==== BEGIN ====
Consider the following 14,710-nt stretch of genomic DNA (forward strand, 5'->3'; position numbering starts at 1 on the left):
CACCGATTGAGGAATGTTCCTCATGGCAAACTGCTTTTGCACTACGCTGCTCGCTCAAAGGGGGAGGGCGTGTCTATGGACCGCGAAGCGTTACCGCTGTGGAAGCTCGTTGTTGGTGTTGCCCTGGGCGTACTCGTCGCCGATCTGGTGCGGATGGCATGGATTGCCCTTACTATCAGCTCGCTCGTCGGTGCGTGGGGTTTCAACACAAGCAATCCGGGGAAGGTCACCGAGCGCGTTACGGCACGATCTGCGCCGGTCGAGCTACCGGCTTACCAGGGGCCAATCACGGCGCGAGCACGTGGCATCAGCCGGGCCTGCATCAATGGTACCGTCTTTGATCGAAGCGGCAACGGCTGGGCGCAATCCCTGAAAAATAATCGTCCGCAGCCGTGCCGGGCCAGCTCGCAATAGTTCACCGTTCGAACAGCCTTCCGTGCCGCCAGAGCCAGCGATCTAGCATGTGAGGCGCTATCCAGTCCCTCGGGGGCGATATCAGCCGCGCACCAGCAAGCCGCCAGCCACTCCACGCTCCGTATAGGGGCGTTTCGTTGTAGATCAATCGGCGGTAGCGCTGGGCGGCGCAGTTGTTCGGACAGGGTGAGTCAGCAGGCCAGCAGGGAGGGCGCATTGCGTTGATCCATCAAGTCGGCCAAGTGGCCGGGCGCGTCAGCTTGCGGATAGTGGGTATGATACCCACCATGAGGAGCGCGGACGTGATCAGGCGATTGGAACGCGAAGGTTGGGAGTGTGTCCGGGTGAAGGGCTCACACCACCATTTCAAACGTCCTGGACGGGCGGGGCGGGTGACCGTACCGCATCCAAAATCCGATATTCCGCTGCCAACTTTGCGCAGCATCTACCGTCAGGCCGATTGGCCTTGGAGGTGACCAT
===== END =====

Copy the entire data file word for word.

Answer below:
Consider the following 14,710-nt stretch of genomic DNA (forward strand, 5'->3'; position numbering starts at 1 on the left):
CACCGATTGAGGAATGTTCCTCATGGCAAACTGCTTTTGCACTACGCTGCTCGCTCAAAGGGGGAGGGCGTGTCTATGGACCGCGAAGCGTTACCGCTGTGGAAGCTCGTTGTTGGTGTTGCCCTGGGCGTACTCGTCGCCGATCTGGTGCGGATGGCATGGATTGCCCTTACTATCAGCTCGCTCGTCGGTGCGTGGGGTTTCAACACAAGCAATCCGGGGAAGGTCACCGAGCGCGTTACGGCACGATCTGCGCCGGTCGAGCTACCGGCTTACCAGGGGCCAATCACGGCGCGAGCACGTGGCATCAGCCGGGCCTGCATCAATGGTACCGTCTTTGATCGAAGCGGCAACGGCTGGGCGCAATCCCTGAAAAATAATCGTCCGCAGCCGTGCCGGGCCAGCTCGCAATAGTTCACCGTTCGAACAGCCTTCCGTGCCGCCAGAGCCAGCGATCTAGCATGTGAGGCGCTATCCAGTCCCTCGGGGGCGATATCAGCCGCGCACCAGCAAGCCGCCAGCCACTCCACGCTCCGTATAGGGGCGTTTCGTTGTAGATCAATCGGCGGTAGCGCTGGGCGGCGCAGTTGTTCGGACAGGGTGAGTCAGCAGGCCAGCAGGGAGGGCGCATTGCGTTGATCCATCAAGTCGGCCAAGTGGCCGGGCGCGTCAGCTTGCGGATAGTGGGTATGATACCCACCATGAGGAGCGCGGACGTGATCAGGCGATTGGAACGCGAAGGTTGGGAGTGTGTCCGGGTGAAGGGCTCACACCACCATTTCAAACGTCCTGGACGGGCGGGGCGGGTGACCGTACCGCATCCAAAATCCGATATTCCGCTGCCAACTTTGCGCAGCATCTACCGTCAGGCCGATTGGCCTTGGAGGTGACCAT